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Geology of the Aliso and Browns Canyons area, Santa Susana Mountains, California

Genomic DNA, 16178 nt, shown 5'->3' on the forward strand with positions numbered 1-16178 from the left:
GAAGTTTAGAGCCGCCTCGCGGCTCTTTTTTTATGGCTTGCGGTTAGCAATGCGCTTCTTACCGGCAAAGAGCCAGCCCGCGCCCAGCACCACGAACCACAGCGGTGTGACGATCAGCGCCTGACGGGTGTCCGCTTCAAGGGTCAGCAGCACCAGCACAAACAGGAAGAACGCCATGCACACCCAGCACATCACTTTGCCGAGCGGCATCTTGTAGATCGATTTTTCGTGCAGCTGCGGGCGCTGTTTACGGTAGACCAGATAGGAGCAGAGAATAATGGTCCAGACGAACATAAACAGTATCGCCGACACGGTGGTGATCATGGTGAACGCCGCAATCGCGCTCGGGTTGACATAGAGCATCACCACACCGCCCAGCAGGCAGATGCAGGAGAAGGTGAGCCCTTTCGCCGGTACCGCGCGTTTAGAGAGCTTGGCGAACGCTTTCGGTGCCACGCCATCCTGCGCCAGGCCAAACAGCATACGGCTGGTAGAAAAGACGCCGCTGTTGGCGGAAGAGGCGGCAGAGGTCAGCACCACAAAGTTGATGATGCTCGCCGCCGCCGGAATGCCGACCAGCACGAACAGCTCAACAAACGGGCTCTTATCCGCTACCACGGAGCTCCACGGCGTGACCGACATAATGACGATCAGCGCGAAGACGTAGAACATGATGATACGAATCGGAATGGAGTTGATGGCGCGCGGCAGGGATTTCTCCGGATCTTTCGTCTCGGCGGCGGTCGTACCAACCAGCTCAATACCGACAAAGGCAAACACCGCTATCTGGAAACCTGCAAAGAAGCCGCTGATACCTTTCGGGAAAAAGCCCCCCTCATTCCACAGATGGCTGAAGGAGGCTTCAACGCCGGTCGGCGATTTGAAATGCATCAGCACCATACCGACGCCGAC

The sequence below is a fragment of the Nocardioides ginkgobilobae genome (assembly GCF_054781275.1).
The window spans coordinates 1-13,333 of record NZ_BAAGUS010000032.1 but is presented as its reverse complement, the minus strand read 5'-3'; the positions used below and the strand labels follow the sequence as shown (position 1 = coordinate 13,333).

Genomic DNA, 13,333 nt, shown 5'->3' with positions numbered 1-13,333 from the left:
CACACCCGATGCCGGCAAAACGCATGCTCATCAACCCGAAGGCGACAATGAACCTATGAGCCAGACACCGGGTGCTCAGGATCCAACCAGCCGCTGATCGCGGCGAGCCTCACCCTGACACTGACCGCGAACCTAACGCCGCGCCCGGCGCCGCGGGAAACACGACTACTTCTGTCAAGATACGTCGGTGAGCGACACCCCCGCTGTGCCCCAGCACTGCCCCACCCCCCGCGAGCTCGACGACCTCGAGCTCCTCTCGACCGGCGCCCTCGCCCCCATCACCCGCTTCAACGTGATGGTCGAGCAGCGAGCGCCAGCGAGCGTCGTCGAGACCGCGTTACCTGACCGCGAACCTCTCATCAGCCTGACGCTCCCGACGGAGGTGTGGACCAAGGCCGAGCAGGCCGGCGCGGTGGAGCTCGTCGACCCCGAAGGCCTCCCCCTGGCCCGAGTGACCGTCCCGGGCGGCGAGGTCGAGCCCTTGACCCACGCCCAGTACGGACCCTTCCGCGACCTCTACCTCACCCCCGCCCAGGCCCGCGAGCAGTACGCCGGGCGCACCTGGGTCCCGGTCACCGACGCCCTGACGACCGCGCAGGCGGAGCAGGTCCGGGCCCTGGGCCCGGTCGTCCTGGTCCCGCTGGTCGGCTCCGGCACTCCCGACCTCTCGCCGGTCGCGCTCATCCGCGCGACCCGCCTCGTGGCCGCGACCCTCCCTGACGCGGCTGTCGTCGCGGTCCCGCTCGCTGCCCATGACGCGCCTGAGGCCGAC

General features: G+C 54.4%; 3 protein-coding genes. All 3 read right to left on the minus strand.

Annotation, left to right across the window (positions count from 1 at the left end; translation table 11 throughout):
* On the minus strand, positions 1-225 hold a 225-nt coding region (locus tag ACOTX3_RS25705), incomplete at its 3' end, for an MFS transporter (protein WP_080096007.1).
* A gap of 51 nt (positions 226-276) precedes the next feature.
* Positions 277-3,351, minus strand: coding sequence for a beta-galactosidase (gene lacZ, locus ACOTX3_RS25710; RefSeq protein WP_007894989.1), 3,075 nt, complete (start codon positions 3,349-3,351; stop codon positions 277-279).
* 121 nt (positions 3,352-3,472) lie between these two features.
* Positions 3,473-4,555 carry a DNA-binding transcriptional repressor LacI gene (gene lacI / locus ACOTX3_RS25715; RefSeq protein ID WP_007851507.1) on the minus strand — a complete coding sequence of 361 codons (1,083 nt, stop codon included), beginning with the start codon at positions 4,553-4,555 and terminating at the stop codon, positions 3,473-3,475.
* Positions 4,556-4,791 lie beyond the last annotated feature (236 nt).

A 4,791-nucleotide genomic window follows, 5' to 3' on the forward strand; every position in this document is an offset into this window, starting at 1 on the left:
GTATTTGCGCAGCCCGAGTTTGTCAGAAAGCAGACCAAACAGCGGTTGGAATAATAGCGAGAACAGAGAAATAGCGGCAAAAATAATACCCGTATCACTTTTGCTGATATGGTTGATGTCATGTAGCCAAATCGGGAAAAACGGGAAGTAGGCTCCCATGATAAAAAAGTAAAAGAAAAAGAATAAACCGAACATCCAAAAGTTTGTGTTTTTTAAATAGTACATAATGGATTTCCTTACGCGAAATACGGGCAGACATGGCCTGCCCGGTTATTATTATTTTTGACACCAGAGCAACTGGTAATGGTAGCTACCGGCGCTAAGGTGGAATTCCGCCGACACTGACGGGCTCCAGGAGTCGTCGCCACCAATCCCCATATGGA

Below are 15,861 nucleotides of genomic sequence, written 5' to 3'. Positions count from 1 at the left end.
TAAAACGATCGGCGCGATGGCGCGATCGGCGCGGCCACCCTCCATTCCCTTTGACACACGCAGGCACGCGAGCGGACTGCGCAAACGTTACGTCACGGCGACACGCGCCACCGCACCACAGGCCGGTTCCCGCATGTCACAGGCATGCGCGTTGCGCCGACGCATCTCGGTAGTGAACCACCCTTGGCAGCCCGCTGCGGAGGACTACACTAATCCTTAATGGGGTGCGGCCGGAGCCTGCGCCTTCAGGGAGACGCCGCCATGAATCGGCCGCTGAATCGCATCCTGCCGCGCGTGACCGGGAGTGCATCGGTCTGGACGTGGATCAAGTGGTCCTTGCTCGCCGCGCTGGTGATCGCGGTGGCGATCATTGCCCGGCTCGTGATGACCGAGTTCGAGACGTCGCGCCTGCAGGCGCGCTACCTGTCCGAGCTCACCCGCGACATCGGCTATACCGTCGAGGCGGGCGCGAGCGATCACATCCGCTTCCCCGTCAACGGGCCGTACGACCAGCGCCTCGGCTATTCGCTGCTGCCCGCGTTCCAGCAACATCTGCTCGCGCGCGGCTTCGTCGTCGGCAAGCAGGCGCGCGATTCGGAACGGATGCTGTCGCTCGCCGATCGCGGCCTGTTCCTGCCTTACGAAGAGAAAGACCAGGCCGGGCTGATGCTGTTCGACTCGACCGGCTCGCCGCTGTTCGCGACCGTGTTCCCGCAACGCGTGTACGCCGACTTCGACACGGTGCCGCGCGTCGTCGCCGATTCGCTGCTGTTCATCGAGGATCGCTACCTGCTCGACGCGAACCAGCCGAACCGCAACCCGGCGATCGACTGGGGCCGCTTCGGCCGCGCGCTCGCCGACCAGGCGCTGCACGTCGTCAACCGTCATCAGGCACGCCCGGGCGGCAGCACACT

Cabeen, William Ross (1939) Geology of the Aliso and Browns Canyons area, Santa Susana Mountains, California. Master's thesis, California Institute of Technology. doi:10.7907/G8ZQ-ZT85.